Conversely, in a 2014 review for Uncut, Richard Williams views Harrison's reading of "Bye, Bye Love" as a highlight of an album that otherwise "only a devoted Apple Scruff could love". With this cover version, Williams suggests, Harrison "sought the kind of return to bare-bones rock'n'roll simplicity Lennon had achieved with 'Instant Karma'".[17] Ingham also rates "Bye, Bye Love" among the best tracks on Dark Horse, along with the title track and "Far East Man".[8] Another advocate of Harrison's rewrite, Blogcritics' Chaz Lipp describes it as "a funky and funny comment on the dissolution of his marriage".[18]

Other cover versions[edit]

The Everly Brothers' country success was concurrent with another country version, recorded by Webb Pierce, at the time one of country music's top entertainers. Pierce's version reached number 7 that summer.

Rory Blackwell and his Blackjacks recorded the song the UK in 1957, issued by Parlophone/EMI.

The song was famously covered by Ray Charles on his seminal 1962 album Modern Sounds in Country and Western Music.

David Lindley covered the song in 1981 on the album El Rayo-X, issued by Asylum Records.

Lacy J. Dalton covered the song on her 1992 album Chains on the Wind. Her version peaked at number 69 on the RPM Country Tracks chart in Canada.[19]

A cover of the song by the Scottish band the Proclaimers is heard in the 1995 film Bye Bye Love.

The song was featured in Episode one of Season 2 of Masters of Sex.[20]

Simon & Garfunkel included a live version of the song on their 1970 album Bridge over Troubled Water.

A version of the song was used in the 1979 Bob Fosse film All That Jazz.


  1. ^ The Everly Brothers interviewed on the Pop Chronicles (1969)
  2. ^ Whitburn, Joel (2004). The Billboard Book Of Top 40 Country Hits: 1944–2006, Second edition. Record Research. p. 117. 
  3. ^
  4. ^
  5. ^
  6. ^ The Editors of Rolling Stone, Harrison, Rolling Stone Press/Simon & Schuster (New York, NY, 2002; ISBN 0-7432-3581-9), p. 46.
  7. ^ a b Lindsay Planer, "George Harrison 'Bye Bye, Love'", AllMusic (retrieved 22 March 2012).
  8. ^ a b Chris Ingham, The Rough Guide to the Beatles, Rough Guides/Penguin (London, 2006; 2nd edn; ISBN 978-1-84836-525-4), p. 134.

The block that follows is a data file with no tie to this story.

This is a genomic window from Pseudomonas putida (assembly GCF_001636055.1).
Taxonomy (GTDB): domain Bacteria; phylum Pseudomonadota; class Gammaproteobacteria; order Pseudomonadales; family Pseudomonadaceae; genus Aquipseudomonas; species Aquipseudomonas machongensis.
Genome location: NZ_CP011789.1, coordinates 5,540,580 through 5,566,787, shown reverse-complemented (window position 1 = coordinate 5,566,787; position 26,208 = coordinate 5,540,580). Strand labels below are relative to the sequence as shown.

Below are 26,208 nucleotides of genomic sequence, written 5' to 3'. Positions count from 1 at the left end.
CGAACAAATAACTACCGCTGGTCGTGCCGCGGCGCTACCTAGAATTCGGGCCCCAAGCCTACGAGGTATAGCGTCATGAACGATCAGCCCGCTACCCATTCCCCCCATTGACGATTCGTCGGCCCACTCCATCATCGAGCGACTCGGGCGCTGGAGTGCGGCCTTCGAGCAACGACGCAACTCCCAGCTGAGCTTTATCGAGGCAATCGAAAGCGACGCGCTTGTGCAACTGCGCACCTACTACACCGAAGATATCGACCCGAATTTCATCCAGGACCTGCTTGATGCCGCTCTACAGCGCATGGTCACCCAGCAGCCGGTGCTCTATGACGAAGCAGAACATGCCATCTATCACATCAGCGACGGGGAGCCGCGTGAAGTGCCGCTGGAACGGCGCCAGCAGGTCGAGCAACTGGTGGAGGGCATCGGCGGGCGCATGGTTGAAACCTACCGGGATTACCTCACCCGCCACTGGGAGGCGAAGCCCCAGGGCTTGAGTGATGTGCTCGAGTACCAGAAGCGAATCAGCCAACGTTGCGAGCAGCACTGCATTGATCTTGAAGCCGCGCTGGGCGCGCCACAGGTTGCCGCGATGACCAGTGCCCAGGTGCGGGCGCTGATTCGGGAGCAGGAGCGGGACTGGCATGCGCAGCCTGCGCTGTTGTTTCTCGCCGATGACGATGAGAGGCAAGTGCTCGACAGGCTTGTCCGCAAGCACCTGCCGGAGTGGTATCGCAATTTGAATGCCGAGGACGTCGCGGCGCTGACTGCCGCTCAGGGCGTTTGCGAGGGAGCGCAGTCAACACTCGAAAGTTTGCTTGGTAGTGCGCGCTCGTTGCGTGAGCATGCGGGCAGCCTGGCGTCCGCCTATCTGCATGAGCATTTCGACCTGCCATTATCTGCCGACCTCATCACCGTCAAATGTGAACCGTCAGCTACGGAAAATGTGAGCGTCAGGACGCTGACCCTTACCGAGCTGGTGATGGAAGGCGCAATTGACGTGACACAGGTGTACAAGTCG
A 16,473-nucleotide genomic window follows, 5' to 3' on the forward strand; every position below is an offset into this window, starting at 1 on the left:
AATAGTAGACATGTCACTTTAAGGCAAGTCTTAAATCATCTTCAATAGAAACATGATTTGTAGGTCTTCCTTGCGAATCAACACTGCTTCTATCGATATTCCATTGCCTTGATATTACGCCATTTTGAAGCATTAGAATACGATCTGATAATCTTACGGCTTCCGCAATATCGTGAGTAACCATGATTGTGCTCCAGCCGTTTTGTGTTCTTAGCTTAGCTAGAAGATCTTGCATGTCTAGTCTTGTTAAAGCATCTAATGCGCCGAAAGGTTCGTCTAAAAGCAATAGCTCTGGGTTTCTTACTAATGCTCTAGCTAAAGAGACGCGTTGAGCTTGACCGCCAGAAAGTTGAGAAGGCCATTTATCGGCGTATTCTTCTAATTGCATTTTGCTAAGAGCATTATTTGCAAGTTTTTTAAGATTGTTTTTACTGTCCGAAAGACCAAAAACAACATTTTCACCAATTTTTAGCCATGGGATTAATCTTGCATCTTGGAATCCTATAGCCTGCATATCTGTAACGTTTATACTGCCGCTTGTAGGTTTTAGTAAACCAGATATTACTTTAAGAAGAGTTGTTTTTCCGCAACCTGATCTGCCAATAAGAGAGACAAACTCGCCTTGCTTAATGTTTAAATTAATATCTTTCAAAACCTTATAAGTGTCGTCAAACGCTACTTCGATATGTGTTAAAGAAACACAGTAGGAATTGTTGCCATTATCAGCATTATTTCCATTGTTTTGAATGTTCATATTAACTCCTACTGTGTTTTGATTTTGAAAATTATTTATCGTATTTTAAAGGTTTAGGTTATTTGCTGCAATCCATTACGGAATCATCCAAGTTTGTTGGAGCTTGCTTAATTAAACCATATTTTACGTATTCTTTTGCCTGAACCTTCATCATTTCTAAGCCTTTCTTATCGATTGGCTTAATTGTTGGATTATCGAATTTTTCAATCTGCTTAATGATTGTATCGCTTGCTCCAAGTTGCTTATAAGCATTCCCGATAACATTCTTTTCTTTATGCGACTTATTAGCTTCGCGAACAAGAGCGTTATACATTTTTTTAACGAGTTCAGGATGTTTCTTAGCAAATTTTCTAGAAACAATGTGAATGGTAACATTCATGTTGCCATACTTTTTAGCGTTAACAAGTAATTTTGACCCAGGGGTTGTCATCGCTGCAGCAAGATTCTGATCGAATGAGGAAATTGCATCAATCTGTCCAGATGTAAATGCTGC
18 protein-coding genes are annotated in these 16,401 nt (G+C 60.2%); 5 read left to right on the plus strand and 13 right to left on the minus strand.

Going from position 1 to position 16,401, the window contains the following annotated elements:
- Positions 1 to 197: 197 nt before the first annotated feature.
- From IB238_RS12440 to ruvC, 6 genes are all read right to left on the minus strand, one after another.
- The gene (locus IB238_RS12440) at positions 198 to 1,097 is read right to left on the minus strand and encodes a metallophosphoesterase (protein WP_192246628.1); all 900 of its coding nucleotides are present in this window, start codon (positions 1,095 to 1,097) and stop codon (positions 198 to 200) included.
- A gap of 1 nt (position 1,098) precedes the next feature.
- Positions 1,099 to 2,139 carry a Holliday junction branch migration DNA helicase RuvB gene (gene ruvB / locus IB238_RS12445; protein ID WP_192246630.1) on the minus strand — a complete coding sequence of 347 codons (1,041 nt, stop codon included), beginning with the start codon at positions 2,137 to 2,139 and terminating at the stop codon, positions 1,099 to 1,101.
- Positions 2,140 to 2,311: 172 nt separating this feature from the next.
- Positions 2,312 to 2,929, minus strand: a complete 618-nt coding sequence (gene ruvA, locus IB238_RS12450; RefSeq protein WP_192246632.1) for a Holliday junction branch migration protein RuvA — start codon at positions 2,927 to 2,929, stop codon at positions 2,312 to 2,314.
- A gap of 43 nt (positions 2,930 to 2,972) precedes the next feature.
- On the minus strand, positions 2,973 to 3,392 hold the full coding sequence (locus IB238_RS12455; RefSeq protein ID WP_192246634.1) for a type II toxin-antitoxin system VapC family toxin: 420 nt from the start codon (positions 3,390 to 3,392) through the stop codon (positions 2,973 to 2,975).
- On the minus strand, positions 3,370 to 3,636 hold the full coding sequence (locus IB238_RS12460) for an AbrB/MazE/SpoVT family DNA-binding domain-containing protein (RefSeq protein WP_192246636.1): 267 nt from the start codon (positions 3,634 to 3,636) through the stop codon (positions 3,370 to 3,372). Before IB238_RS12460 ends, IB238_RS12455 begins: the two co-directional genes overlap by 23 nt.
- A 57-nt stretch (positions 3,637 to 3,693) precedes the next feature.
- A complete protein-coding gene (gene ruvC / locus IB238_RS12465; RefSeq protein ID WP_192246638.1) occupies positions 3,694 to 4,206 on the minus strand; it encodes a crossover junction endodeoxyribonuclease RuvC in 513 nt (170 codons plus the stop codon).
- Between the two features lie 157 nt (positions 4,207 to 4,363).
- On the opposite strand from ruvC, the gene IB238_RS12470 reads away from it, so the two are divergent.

9. ^ a b c Alan Clayson, George Harrison, Sanctuary (London, 2003; ISBN 1-86074-489-3), p. 343.
  10. ^ Keith Badman, The Beatles Diary Volume 2: After the Break-Up 1970–2001, Omnibus Press (London, 2001; ISBN 0-7119-8307-0), p. 135.
  11. ^ a b Michael Gross, "George Harrison: How Dark Horse Whipped Up a Winning Tour", CIrcus Raves, March 1975; available at Rock's Backpages (subscription required; retrieved 14 July 2012).
  12. ^ Mark Ellen, "A Big Hand for The Quiet One", Q, January 1988, p. 66.
  13. ^ a b c Simon Leng, While My Guitar Gently Weeps: The Music of George Harrison, Hal Leonard (Milwaukee, WI, 2006; ISBN 1-4234-0609-5), p. 152.
  14. ^ Keith Badman, The Beatles Diary Volume 2: After the Break-Up 1970–2001, Omnibus Press (London, 2001; ISBN 0-7119-8307-0), p. 203.
  15. ^ Nicholas Schaffner, The Beatles Forever, McGraw-Hill (New York, NY, 1978; ISBN 0-07-055087-5), p. 178.
  16. ^ Richard S. Ginell, "George Harrison Dark Horse", AllMusic (retrieved 11 March 2012).
  17. ^ Richard Williams, "George Harrison The Apple Years 1968–75", Uncut, November 2014, p. 93.
  18. ^ Chaz Lipp, "Music Review: George Harrison's Apple Albums Remastered", Blogcritics, 5 October 2014 (retrieved 7 October 2014).
  19. ^ "RPM Country Tracks". RPM. July 4, 1992. Retrieved September 8, 2013. 
  20. ^

External links[edit]

Preceded by
"(Let Me Be Your) Teddy Bear"
Cash Box magazine bestselling record chart
#1 record

July 27, 1957
Succeeded by
"(Let Me Be Your) Teddy Bear"
Preceded by
"A White Sport Coat" by Marty Robbins
C&W Best Sellers in Stores
number one single by The Everly Brothers

June 22, 1957
Succeeded by
"Whole Lotta Shakin' Goin On" by Jerry Lee Lewis